My curiosity about craft beer, but more specifically Bendigo Beer and BOTH, caused me to stumble across Luke Robertson’s podcast, Ale Of A Time. The 87th episode was an interview with Trev in the leadup to the 2017 BOTH.
Luke wrote about Bling on his blog back in 2011. I think his first impressions could be fairly surmised as, surprisingly good and worth checking out.
“Definitely not what I expected, but to be honest, it was a really nice surprise. I could definitely see myself going back for more of these and it’s another one of the Bridge Road beers that has won me over right away. There is a nice balance of ‘new world’ and ‘old world’ flavours in most of their beers and this is no different.”
I asked Luke for his thoughts on Bling eight years on.
“It’s interesting watching Bling in 2019. It was bigger, maltier style IPA that was just as sweet as it is bitter. I can’t say for sure but I feel like it’s evolved over the years, or maybe it’s just my memory? It certainly doesn’t seem as aggressive as it once was, which for my palate, is a great thing. It’s still got a chunk of hops in there but the sweetness and malt characters are dialled back.”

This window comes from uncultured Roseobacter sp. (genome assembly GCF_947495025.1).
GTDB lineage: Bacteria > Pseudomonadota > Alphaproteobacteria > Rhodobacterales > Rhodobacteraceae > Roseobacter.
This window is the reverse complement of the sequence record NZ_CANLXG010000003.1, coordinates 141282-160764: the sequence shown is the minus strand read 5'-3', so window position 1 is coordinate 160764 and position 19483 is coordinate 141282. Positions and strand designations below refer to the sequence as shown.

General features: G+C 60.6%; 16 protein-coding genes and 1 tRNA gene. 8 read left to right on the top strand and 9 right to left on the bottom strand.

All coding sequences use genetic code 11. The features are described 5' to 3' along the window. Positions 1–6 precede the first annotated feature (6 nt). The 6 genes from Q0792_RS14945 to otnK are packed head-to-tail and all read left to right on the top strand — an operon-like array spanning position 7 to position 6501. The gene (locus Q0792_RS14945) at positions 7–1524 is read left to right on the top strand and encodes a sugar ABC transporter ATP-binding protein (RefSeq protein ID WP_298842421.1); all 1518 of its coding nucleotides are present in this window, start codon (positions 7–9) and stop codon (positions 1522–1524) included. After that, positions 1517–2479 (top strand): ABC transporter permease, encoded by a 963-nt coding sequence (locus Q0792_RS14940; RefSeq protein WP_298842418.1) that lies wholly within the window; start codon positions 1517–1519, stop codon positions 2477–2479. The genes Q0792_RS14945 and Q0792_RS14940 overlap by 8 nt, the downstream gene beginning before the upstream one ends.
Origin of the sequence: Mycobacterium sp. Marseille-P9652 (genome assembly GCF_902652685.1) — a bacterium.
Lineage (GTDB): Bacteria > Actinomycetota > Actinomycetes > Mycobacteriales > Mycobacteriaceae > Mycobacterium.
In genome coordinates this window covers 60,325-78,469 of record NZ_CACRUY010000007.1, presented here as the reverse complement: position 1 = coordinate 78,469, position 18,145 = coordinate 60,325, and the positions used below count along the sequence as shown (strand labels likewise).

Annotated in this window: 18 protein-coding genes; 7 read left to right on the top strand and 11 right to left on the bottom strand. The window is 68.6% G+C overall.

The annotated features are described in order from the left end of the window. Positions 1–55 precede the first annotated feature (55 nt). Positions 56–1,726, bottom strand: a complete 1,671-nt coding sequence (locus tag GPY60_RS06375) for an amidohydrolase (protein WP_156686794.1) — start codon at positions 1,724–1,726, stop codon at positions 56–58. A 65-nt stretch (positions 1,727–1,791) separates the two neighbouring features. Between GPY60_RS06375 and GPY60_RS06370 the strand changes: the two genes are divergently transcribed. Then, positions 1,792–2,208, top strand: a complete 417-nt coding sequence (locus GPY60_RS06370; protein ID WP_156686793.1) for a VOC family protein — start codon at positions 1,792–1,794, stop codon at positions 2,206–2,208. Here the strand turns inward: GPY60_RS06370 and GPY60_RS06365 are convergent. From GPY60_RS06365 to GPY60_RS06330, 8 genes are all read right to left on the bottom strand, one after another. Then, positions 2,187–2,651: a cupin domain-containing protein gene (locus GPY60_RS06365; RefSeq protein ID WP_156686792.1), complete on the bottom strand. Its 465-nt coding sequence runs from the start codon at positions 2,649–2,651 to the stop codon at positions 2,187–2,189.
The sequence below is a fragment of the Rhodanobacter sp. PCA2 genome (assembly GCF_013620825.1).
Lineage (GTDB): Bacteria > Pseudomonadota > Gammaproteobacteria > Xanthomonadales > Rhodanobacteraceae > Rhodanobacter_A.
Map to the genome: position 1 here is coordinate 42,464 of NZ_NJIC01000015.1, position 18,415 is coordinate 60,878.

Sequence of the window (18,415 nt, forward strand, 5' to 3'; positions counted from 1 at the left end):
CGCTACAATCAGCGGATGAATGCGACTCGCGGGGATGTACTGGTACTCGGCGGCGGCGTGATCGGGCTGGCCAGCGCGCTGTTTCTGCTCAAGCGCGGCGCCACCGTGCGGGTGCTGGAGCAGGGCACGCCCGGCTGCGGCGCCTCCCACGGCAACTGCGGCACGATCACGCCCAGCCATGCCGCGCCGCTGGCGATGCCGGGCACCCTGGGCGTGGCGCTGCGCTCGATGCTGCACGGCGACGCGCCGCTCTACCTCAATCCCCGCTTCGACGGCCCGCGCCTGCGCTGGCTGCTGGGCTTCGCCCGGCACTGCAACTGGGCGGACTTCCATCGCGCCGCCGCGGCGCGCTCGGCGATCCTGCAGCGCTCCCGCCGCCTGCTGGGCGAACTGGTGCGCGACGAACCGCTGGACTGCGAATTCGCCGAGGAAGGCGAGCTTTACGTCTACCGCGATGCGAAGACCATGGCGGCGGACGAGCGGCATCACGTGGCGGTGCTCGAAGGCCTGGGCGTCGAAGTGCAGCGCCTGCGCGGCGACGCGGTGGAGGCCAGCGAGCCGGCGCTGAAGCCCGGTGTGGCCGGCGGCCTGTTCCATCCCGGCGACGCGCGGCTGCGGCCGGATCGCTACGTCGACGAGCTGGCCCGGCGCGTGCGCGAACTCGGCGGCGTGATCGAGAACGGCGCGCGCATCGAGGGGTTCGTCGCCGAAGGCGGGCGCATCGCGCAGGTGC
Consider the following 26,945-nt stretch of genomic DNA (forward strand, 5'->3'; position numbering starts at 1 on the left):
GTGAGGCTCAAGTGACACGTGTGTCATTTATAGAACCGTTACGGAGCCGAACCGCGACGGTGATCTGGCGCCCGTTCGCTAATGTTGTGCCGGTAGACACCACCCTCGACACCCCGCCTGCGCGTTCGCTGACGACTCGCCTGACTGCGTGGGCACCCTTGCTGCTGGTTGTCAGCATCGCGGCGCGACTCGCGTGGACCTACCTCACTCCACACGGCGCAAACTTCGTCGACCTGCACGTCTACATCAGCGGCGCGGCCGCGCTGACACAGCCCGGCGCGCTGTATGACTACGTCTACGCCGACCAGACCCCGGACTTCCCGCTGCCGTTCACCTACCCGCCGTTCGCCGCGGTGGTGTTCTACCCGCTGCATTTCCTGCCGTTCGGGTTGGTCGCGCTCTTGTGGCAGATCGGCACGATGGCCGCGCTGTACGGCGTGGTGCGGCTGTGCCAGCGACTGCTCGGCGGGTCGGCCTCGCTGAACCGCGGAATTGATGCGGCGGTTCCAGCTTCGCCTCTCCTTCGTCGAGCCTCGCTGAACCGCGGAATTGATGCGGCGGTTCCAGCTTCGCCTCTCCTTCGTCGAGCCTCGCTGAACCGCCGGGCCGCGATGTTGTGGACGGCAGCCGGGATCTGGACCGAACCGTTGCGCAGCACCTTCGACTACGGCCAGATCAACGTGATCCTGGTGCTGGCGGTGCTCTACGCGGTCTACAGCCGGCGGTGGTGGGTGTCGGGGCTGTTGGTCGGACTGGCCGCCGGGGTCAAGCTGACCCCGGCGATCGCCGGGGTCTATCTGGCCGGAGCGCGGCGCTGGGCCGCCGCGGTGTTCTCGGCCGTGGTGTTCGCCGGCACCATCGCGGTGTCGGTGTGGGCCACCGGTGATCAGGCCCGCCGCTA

Ale of a Time helped satiate my thirst for learning all things beer, but it wasn’t enough. Many more podcasts found their way onto my phone, educating me on my work commutes and routine walks around the neighborhood.
On the The Chosen Brew podcast, host Ian McNally asks guests to recall the ‘six beers that changed everything’. Not only has Bling rated a mention more than once on the show, but the maltier, more ‘English’ take on IPA is something Ian’s more familiar with than most Aussies too.
One of The Chosen Brew’s most memorable guests is Emily Day, beer writer and editor of Froth magazine. During her appearance on the show in late 2016, Bling was the first beer she spoke about. Upon the revelation that it was also her epiphany beer, I felt an immediate comradery with this person I’d never met.
“The taste of it was just, like, being like, knocked over by a wave at the ocean. You know when it’s just like, so refreshing that, like, ‘oh my god what just happened?’”
It was perhaps, unfortunate that the sensation reminded her of the car that had knocked her over some months earlier, but if I understood her correctly, the assault of flavour she experienced from Bling somehow mirrored the accident in a way that signalled her recovery. A profound experience indeed.
When I asked Ian for his thoughts on Bling, he touched on the expansion of the brand.
“Many versions and iterations take advantage of a trusted formula and that trust is in ‘Bling’. There is a risk that comes with pushing many variations under one umbrella, as it could confuse and erode trust with a consumer who has specific expectations. But, it’s also possible to leverage trust in a brand, and introduce experimental beers into the hands of more conservative consumers.”